He has been likened to the mythical Abhimanyu of the Mahabharata, who was trapped in a sinister plot by the Kauravas, and like John Galt, the protagonist of Ayn Rand’s Atlas Shrugged.

Jignesh Shah, chairman, Financial Technologies India Limited, like Galt, celebrated the idea of innovation. “Both fought against the system and paid a heavy personal price at the hands of the powerful for prioritising the interests of the masses,” says Shantanu Guha Ray in his latest book.

In The Target, he probes the motives of those who shunted Shah out of the exchange businesses and what it means for the politico-business climate of India. The Wharton-trained journalist exposes “The Rs 5,600 crore National Spot Exchange Limited payment crisis, fundamental lacunas in the system and vested interests that work to malign and punish any threat to a coterie of individuals.”

Shah, a “sterling exponent” of Prime Minister Narendra Modi’s “Make in India” programme, had built 10 world-class exchanges for commodities, equity, currency, bond and electricity in India, Singapore, Dubai and Africa in the span of a decade. The India Energy Exchange created by Shah rose to be the highest ranking energy exchange in India. It worked in tandem with states and union territories trading 14.41 billion units of electricity with a compound annual growth rate of 43 per cent in average yearly traded volume. The Economic Times dubbed it as “the Second Industrial Revolution” in India, writes Ray.

He says no innovator has been credited with such accomplishments across the world. These companies were original Intellectual Property-based innovations and did not involve any subsidy from the government or banks. “He was riding a crest from which very few could have toppled him by way of talent and performance. But he had taken on institutional forces like the National Stock Exchange including its political godfather, corporates with vested interests, rich and powerful brokers and FII fronts — known as the famed Malabar Hill Club. He did it by sheer performance to democratise the market prosperity to masses.”

The 233-page book, a result of two years of meticulous research by Ray, states that Shah was intent on breaking the market monopoly and passing the profits to the masses. The author, who in 2011 scooped the billion-dollar coal scam, writes, “Everyone was aware of the payment crisis and they also knew who precipitated it, and yet, they all pretended ignorance.”The crisis that could have been easily resolved has been left unresolved to date, he says.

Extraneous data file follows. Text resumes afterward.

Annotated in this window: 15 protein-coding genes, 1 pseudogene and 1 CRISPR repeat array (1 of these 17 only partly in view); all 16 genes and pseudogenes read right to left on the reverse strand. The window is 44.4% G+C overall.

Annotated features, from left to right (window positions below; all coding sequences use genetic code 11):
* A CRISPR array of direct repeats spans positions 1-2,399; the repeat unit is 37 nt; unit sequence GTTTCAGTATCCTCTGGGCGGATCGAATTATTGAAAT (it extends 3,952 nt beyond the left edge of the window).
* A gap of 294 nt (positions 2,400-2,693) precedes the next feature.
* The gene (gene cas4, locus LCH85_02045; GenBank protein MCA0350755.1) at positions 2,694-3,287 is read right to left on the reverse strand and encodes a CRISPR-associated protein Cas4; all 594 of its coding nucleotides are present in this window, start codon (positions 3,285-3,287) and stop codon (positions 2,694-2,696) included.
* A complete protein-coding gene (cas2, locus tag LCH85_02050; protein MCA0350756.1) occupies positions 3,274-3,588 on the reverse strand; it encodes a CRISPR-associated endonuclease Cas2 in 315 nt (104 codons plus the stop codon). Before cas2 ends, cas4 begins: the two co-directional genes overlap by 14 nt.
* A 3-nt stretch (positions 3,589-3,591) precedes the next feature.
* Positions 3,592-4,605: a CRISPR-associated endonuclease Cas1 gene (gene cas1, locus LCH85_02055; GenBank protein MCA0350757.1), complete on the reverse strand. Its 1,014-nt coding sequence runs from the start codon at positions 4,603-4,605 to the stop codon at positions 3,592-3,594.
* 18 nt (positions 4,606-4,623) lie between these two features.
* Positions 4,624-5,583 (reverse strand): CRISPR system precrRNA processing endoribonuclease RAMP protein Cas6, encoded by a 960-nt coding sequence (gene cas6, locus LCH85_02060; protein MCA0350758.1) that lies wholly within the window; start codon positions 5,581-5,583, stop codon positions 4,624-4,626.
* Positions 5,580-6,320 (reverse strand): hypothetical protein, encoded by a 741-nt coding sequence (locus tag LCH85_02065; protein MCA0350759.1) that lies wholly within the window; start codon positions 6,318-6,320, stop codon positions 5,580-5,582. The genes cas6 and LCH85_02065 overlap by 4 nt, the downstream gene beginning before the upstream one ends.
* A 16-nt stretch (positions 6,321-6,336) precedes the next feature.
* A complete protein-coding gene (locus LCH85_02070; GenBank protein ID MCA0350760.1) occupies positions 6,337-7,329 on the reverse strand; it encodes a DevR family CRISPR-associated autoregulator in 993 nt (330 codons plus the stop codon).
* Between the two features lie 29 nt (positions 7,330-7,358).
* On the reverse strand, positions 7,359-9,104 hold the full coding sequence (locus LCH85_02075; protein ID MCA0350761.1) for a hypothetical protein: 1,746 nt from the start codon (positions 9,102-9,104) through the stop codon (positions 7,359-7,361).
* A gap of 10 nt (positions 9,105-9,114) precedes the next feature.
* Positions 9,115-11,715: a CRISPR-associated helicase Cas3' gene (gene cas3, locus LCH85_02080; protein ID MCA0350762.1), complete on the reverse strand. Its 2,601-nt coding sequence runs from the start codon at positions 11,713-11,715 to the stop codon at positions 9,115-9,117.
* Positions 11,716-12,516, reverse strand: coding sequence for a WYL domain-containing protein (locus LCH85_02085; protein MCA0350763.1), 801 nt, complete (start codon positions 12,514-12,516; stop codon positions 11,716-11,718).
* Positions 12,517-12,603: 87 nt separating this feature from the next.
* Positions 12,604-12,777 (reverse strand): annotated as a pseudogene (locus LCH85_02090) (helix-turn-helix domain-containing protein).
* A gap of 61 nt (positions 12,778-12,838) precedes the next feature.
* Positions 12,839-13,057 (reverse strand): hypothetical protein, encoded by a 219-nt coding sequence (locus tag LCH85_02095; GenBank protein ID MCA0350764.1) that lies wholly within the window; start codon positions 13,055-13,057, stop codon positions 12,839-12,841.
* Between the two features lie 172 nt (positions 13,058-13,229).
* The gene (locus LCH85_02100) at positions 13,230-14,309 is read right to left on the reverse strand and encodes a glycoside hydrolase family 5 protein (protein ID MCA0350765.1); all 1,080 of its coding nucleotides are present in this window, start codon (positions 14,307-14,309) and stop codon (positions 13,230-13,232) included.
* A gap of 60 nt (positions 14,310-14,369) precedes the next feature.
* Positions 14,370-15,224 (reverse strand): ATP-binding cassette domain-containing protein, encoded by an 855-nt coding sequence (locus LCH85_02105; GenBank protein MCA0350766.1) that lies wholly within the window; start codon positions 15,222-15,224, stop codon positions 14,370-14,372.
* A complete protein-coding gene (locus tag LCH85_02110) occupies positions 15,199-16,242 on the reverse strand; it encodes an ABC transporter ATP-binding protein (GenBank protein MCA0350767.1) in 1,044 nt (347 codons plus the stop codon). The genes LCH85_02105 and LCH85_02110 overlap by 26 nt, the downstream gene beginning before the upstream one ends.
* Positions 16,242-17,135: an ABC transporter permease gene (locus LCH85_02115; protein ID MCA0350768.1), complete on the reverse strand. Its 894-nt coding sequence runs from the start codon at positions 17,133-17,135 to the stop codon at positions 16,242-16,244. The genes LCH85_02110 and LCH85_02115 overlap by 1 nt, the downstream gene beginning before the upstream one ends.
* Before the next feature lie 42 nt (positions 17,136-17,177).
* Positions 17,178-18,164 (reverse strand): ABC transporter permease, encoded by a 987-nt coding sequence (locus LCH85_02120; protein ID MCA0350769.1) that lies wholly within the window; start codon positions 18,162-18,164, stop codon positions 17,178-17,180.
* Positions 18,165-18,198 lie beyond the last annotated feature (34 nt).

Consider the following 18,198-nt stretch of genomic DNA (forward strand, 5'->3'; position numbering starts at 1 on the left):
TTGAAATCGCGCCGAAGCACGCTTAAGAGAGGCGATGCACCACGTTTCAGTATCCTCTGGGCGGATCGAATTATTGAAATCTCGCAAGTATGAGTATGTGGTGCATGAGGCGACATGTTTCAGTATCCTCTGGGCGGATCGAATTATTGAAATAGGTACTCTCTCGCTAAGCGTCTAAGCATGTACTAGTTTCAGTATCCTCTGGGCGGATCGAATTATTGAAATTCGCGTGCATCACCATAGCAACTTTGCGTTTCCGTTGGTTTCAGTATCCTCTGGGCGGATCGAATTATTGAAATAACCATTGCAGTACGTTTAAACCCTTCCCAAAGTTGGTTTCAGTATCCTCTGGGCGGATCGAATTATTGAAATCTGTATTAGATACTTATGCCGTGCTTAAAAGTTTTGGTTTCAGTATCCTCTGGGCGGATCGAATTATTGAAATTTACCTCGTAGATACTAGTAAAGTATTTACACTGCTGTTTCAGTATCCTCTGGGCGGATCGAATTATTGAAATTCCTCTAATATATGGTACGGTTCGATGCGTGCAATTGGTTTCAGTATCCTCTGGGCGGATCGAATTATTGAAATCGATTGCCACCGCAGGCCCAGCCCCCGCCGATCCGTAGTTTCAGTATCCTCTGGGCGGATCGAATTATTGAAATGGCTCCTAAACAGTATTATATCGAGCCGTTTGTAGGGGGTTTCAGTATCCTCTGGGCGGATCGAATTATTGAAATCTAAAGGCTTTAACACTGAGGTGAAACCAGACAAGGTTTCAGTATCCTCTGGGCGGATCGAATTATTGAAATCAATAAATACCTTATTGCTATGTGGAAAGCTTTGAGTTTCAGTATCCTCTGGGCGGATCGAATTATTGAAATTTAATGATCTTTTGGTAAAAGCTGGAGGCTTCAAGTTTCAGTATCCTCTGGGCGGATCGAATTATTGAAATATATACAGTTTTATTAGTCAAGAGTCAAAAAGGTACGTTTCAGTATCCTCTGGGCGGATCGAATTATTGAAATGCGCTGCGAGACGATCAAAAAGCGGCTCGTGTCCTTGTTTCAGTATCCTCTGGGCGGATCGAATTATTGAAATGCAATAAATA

Ray, who won the Wash award for his work on water-related issues and was also part of an award winning team that probed the dangers of tobacco and asbestos across the world, says it was surprising as whenever any crisis emerged in the case of NSE or the Bombay Stock Exchange, the authorities responded by extending relief measures to stem the crisis.

But when it came to NSEL all the authorities did was to embark upon a wide range of punitive measures. “More importantly, in the past, never, in any exchange related issues, were the parent company’s board or promoters punished or its management supplanted. Hence, the million-dollar question that surfaced was simple: Was the move solely meant to stifle Shah and ensure his company’s eventual demise?”

Interestingly, NSEL was established at the insistence of former prime minister Manmohan Singh in a bid to bring about uniform pricing for agricultural commodities in the spot markets across the country. Different investigative agencies like the EOW, Mumbai and the Enforcement Directorate established the entire money trail to the 24 defaulting brokers of NSEL.

A Bombay High Court appointed committee even found brokerages guilty of submitting false PAN card details of clients and trading without consent, writes Ray — winner of Laadli award for his findings into the scandal pertaining to cervical cancer human trials. No money trail was established to NSEL, FTIL or its promoters as observed by the High Court. A Special Leave Petition challenging the order was dismissed by the Supreme Court.

Recipient of the Ramnath Goenka award for excellence in journalism, Ray has not only published his findings but also boldly displayed mug shots of the prime actors, including former Union minister for finance, P Chidambaram.

“The book is a great read for all those who want to understand what went wrong with a success story called FTIL and the immense value of IP-based institutions of global scale and how they were crookedly demolished,” writes Suhel Seth, social commentator, columnist and author, in the foreword.

Ray has also penned Mahi, a biography of former Indian cricket captain MS Dhoni, and Fixed, a book on match fixing in cricket.